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The cadence is a form developed in the prosody of the American imagination (Fletcher, Hulme, Pound, Lowell), which started from a distancing from the strict metric schemes. Instead, the lyricism of the imagists was based on the French verse libre, developing a clear, precise language, stringent verse lines and a free rhythm oriented to the musical phrase, the 'free verse'. The basic idea of the cadence is that each line corresponds to a single breath: in 1920 Amy Lowell declared the cadence to be the rhythmic basic form of the imagination and linked it to the concept of breathing: "By 'cadence' in poetry, we mean a rhythmic curve, containing one or more stressed accents and corresponding roughly to the necessity of breathing.” The concept of cadence, which emerged around 1915, thus describes a rhythmic pattern based on the interplay of the verse line and a single breath unit: Ezra Pound's example for this pattern was the so-called "line-sentence". On the initiative of Ezra Pound, other "imaginists" such as T. S. Eliot, William Carlos Williams, Hilda Doolittle, Carl Sandburg, and Amy Lowell also wrote a poem based on the prosodic concept of the "cadence", like the following passage from Carl Sandburg's poem Nocturne In A Deserted Brickyard:


Stuff of the moon

Runs on the lapping sand

Out to the longest shadows.

Under the curving willows,

And round the creep of the wave line,

Fluxions of yellow and dusk on the waters

Make a wide dreaming pansy of an old pond in the night.


The "necessity of breathing" assigns a breathing pause to each individual line, so that the "breath-controlled line" tends to function as an isochronous principle. As George Steiner emphasized, the actual basis of this pattern goes back to Ezra Pound's Cathay from 1915 (Steiner 1975, p. 358). In Cathay Pound followed Chinese poetry, which knows practically no enjambements, which explains the so-called line-sentence like in the following poem:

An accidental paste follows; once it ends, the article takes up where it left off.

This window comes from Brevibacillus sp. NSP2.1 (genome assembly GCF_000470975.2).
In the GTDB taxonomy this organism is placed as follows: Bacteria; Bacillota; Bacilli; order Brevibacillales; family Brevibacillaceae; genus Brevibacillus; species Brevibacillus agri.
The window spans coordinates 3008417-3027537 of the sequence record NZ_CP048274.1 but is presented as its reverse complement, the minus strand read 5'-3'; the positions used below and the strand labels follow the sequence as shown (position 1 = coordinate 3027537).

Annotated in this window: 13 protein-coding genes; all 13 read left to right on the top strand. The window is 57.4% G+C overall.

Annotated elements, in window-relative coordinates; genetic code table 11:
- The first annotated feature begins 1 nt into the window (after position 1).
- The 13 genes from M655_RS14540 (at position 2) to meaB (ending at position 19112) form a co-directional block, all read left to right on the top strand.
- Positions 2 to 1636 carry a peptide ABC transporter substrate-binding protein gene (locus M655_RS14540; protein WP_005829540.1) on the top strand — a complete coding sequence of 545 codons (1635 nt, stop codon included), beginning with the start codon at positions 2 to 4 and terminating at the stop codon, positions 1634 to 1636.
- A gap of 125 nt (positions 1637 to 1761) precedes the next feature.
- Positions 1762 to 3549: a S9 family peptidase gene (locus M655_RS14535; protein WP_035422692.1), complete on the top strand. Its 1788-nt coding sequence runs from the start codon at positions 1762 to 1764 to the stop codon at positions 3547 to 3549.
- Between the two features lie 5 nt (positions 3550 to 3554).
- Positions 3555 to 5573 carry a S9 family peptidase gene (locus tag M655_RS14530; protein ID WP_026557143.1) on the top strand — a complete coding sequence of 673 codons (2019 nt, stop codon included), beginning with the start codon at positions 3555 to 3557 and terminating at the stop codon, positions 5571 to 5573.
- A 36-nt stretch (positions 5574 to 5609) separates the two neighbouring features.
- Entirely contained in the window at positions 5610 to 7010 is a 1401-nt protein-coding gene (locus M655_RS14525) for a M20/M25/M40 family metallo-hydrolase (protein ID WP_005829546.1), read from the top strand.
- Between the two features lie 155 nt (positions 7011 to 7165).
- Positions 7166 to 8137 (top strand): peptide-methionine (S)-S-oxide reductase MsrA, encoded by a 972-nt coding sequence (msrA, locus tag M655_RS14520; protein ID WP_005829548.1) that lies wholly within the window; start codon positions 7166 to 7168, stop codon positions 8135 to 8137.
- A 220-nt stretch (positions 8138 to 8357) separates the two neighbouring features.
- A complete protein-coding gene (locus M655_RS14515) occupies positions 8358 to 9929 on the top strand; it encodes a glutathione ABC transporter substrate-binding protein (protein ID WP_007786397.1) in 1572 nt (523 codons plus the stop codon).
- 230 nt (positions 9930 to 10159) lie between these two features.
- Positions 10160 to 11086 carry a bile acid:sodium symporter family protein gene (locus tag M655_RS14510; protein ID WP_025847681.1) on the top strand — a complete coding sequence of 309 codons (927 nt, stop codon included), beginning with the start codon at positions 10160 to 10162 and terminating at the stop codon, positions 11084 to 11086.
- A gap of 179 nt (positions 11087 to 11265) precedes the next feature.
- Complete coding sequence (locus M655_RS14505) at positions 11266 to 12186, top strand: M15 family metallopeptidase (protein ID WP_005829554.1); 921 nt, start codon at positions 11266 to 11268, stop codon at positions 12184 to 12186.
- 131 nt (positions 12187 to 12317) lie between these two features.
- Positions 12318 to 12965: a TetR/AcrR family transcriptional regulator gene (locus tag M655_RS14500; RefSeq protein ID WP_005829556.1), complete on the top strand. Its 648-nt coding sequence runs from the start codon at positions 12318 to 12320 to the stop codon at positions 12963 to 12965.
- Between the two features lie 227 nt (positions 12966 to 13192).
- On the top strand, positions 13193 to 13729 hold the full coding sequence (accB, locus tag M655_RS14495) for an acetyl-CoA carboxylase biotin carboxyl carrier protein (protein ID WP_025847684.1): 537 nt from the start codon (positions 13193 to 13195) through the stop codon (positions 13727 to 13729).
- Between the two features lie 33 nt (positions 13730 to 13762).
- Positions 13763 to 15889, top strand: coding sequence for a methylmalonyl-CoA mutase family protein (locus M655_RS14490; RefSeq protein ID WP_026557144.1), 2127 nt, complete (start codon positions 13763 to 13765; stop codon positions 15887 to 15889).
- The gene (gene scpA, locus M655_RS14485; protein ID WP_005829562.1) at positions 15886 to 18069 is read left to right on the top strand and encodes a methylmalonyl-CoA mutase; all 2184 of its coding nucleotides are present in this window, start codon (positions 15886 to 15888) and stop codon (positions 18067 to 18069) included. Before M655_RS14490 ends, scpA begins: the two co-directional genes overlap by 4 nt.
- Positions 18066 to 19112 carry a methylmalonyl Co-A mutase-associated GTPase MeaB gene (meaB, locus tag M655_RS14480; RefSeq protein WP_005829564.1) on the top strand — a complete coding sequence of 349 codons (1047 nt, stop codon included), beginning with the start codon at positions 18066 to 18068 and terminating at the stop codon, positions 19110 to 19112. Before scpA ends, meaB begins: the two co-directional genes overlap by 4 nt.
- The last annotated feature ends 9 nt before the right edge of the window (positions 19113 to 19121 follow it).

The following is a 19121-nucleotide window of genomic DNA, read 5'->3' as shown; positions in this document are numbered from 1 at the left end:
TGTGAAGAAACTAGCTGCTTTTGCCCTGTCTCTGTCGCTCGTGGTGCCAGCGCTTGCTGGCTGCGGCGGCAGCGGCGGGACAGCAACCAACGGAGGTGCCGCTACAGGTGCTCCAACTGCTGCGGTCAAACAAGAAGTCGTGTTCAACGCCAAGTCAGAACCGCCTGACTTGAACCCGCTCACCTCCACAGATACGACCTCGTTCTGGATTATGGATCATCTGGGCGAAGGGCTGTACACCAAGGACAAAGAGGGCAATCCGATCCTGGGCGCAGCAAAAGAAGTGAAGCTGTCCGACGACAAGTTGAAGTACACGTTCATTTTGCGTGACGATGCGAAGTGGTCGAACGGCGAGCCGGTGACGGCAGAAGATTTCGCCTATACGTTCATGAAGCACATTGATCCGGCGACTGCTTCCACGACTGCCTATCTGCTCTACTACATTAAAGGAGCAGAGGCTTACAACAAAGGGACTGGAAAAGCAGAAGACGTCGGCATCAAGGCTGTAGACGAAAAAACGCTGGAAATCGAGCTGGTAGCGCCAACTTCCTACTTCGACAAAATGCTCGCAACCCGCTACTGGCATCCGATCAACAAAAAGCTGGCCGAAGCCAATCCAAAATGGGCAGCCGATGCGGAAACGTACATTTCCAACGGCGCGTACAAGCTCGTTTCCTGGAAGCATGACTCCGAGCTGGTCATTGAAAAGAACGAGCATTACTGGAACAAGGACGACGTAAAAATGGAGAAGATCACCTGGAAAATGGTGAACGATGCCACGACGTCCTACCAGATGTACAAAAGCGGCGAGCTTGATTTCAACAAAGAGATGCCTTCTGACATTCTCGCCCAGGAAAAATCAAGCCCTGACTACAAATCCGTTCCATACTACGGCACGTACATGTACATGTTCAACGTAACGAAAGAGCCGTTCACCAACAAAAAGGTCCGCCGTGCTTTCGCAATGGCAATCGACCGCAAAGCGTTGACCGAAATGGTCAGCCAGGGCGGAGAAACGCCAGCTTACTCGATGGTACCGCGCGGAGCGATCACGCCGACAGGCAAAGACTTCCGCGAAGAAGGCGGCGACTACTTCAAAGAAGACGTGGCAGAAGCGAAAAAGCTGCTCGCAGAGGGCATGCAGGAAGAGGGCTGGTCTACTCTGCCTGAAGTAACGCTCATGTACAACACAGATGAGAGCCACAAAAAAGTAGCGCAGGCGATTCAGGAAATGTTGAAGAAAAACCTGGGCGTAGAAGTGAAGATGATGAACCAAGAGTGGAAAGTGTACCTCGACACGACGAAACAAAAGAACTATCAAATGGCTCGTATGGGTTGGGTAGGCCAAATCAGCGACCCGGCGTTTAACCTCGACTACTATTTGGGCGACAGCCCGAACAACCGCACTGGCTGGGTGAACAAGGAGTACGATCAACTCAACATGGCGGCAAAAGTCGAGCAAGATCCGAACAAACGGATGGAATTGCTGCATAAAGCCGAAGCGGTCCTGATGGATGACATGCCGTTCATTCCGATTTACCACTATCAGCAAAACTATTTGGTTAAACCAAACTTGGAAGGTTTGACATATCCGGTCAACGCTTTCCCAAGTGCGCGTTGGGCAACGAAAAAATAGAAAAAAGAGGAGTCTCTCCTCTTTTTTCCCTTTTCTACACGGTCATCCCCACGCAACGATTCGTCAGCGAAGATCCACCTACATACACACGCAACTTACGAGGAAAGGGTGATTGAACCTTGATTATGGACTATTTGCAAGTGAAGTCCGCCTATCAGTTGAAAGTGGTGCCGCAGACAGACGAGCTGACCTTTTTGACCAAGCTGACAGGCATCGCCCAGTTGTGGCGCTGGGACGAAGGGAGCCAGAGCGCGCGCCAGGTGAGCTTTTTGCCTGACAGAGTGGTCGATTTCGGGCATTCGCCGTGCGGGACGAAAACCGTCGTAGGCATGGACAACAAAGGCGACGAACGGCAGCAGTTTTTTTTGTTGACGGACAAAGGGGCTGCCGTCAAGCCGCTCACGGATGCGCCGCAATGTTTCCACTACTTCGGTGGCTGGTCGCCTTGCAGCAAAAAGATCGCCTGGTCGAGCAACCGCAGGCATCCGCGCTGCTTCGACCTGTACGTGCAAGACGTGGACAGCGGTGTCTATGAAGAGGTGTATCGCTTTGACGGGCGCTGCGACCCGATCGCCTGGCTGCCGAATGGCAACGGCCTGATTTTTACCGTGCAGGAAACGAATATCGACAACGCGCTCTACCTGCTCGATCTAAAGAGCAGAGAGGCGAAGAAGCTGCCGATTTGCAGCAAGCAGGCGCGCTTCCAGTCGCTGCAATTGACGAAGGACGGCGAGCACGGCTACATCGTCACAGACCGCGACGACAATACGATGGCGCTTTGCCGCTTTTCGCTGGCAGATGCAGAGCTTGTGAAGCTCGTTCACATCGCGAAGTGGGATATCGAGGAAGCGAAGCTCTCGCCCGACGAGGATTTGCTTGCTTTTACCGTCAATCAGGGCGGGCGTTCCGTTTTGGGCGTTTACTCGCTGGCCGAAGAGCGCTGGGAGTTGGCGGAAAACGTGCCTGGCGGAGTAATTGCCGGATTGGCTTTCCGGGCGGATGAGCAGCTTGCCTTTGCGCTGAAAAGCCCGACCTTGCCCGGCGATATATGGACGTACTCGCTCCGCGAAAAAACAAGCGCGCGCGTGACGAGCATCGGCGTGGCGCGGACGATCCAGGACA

South-Folk in Cold Country


The Dai horse neighs against the bleak wind of Etsu,

The birds of Etsu have no love for En, in the north,

Emotion is born out of habit.

Yesterday we went out of the Wild-Goose gate,

To-day from the Dragon-Pen.

Surprised. Desert turmoil. Sea sun.

Flying snow bewilders the barbarian heaven.

Lice swarm like ants over our accoutrements.

Mind and spirit drive on the feathery banners.

Hard fight gets no reward.

Loyalty is hard to explain.

Who will be sorry for General Rishogu, the swift moving,

Whose white head is lost for this province?

Starting point of this line-sentence is the manuscripts of the American philosopher Ernest Fenollosa, which contained literal translations of ancient Chinese poetry and texts of the Japanese Nō theatre. Pounds' poem develops the principle of verse libre by going back to this model, according to which each line is a prosodic gesture and thus a poetic unit. Therefore, in the quoted poem each line contains a complete statement. In the USA, the influence of the cadence ranged from William Carlos Williams and Charles Olson to authors such as Charles Bernstein and Bob Perelman. In Germany, the cadence can be found especially after 1945, and was influential up to the lyrics of Günter Eich, Nicolas Born or Hans Magnus Enzensberger, whose 33 songs of the poem Der Untergang der Titanic are influenced by Ezra Pounds Cantos.


Amy Lowell: „Some Musical Analogies in Modern Poetry”, in: Musical Quarterly, 6 (Jan. 1920), S. 127-157, hier S. 141.

The Complete Poems of Carl Sandburg, London 1970, S. 55.

Selected Poems and Translations of Ezra Pound 1908-1969, ed. Richard Sieburth, S. 64f.

Steiner, George: After Babel: Aspects of Language and Translation, Oxford, 1975.